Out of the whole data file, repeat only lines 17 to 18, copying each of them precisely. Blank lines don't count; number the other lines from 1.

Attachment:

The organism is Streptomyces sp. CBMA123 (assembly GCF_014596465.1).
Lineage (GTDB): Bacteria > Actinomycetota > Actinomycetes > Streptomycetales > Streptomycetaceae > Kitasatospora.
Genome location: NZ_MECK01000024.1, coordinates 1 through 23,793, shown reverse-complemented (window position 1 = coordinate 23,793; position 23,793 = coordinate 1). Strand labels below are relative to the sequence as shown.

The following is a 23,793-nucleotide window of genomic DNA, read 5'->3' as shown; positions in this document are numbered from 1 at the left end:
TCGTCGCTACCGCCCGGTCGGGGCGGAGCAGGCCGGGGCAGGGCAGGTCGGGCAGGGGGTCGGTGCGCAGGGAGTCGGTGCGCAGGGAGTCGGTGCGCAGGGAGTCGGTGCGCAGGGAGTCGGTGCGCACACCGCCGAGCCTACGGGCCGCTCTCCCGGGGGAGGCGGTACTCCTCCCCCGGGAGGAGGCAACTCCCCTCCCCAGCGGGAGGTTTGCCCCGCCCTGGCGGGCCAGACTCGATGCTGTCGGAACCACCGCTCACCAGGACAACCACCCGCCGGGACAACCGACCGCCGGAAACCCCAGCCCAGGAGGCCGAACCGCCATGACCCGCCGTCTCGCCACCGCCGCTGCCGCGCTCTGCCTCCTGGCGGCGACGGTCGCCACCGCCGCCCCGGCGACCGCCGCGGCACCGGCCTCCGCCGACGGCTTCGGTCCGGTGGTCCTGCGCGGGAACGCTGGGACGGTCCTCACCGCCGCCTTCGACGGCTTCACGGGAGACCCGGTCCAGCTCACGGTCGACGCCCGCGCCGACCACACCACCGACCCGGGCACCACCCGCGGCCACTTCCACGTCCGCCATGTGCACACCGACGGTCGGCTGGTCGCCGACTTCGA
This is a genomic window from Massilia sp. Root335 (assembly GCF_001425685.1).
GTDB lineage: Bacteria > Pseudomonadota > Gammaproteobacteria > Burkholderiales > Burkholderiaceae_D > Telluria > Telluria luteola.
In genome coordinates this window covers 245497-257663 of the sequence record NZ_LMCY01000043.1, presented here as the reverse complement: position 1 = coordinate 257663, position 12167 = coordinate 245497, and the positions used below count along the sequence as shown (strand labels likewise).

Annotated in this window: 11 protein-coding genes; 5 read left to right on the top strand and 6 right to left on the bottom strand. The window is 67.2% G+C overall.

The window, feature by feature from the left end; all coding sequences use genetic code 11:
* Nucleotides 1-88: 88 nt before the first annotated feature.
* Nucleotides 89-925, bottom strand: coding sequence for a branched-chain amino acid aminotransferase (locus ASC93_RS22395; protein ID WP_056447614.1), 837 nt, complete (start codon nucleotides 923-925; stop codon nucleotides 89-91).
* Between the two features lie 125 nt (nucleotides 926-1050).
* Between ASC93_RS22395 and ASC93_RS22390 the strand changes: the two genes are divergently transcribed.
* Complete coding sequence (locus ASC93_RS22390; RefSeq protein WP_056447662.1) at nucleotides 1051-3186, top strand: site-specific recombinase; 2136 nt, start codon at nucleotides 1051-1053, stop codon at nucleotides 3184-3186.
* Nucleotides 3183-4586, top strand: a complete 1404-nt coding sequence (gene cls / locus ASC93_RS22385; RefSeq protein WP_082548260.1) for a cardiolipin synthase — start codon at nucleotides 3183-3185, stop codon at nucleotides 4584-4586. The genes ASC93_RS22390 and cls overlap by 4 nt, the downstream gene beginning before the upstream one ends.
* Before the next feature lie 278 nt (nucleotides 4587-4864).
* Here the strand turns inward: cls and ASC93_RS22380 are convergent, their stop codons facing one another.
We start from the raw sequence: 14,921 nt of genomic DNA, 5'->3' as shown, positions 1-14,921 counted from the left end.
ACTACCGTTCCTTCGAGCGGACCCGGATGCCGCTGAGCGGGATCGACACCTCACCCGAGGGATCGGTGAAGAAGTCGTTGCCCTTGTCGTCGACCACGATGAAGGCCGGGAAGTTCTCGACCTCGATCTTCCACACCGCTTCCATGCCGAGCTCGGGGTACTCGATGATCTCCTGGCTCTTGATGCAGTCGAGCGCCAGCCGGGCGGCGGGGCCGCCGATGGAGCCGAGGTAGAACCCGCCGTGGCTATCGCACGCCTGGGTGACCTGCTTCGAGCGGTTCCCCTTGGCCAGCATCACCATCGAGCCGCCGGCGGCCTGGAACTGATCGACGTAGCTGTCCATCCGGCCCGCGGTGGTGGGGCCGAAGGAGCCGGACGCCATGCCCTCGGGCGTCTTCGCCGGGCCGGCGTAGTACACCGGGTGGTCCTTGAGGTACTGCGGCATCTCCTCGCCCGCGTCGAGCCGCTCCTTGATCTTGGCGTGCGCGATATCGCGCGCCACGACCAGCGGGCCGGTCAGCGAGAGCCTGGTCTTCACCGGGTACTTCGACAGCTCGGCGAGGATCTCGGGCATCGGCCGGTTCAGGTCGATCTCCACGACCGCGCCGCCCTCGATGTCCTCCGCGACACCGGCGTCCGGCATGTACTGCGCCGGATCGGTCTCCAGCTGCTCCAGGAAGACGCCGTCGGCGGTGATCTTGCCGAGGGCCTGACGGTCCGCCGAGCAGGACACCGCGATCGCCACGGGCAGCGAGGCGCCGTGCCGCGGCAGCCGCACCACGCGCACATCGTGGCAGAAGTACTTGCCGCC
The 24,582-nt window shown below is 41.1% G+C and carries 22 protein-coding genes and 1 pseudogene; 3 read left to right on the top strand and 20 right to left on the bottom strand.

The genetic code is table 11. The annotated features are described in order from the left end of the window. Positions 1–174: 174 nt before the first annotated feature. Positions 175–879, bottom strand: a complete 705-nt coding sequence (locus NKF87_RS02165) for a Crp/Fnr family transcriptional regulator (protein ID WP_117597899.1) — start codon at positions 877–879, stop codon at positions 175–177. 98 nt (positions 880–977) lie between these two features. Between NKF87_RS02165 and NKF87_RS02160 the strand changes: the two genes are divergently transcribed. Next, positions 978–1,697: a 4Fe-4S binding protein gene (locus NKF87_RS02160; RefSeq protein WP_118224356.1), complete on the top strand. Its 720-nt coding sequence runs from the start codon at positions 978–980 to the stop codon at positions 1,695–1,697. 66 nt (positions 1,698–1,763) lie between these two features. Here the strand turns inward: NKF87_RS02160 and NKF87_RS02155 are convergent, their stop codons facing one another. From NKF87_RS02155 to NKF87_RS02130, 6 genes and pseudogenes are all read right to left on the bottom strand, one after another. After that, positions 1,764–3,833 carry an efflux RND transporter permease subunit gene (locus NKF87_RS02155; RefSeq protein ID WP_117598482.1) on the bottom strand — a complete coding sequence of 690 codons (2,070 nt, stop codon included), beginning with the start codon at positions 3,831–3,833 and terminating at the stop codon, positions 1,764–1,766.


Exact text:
* Before the next feature lie 278 nt (nucleotides 4587-4864).
* Here the strand turns inward: cls and ASC93_RS22380 are convergent, their stop codons facing one another.